Wednesday, December 11, 2013

Carpe Diem's Imagination #10, "Aurora Borealis"

Dear Haijin, visitors and travelers,

It's has been a while ago that I shared an episode of our Carpe Diem Imagination feature, so here it is a new episode of our feature in which the goal is to write a haiku, senryu, tanka or kyoka inspired on a picture, photo, image or painting given.
For this episode I have chosen a photo of 'Aurora Borealis' (or the Northernlight). I came to that choice through a post of Managua Gunn which he posted for our "Prophecy"- episode of today. You can find that post HERE or by clicking on the link in our "Prophecy"- episode.

What is "Aurora Borealis"?

An aurora is a natural light display in the sky particularly in the high latitude (Arctic and Antarctic) regions, caused by the collision of energetic charged particles with atoms in the high altitude atmosphere (thermosphere). The charged particles originate in the magnetosphere and solar wind and, on Earth, are directed by the Earth's magnetic field into the atmosphere.
In northern latitudes, the effect is known as the aurora borealis (or the northern lights), named after the Roman goddess of dawn, Aurora, and the Greek name for the north wind, Boreas, by Pierre Gassendi in 1621. Auroras seen near the magnetic pole may be high overhead, but from farther away, they illuminate the northern horizon as a greenish glow or sometimes a faint red, as if the Sun were rising from an unusual direction. Discrete aurorae often display magnetic field lines or curtain-like structures, and can change within seconds or glow unchanging for hours, most often in fluorescent green. The aurora borealis most often occurs near the equinoxes. The northern lights have had a number of names throughout history. The Cree call this phenomenon the "Dance of the Spirits". In Medieval Europe, the auroras were commonly believed to be a sign from God.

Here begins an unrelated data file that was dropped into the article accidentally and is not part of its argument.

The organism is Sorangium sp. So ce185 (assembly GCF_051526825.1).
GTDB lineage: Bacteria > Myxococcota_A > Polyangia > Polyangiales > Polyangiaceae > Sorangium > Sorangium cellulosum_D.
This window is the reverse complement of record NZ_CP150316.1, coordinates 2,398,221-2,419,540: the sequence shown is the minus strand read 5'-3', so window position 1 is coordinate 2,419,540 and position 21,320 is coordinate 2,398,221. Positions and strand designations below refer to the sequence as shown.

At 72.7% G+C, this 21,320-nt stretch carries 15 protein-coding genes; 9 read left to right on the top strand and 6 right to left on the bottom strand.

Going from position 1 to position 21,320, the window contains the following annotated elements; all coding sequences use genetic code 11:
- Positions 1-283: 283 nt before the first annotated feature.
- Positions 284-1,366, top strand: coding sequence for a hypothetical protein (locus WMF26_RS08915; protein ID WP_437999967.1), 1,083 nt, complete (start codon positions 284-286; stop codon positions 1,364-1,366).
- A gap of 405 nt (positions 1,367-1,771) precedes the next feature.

Aurora Borealis

Its southern counterpart, the aurora australis (or the southern lights), has features that are almost identical to the aurora borealis and changes simultaneously with changes in the northern auroral zone. It is visible from high southern latitudes in Antarctica, South America, New Zealand, and Australia. Aurorae occur on other planets. Similar to the Earth's aurora, they are visible close to the planet's magnetic poles.

Aurora Australis
Well ... enough inspiration I think ... and here is my inspired haiku on Aurora Borealis.

sign of the gods
the night painted in thousand colors -
cracking snow

cracking snow
reflects the 'dance of the spirits'
aurora borealis

Nice set I think ... it's very difficult to write a haiku on such a theme as Aurora Borealis, because I haven't seen that for real, but the pictures give a kind of idea how this would look, so that's why I wrote the haiku as I did.

This episode of Carpe Diem's Imagination will stay on until January 5th 11.59 AM (CET) and I will try to post than a new episode of CD's Imagination. This episode is NOW OPEN for your submissions.


  1. The dance of the spirits idea is a very nice idea -makes it all come alive.

  2. Love the cracking snow--so vivid... I had to combine mine with the land of the free prompt for the full tale.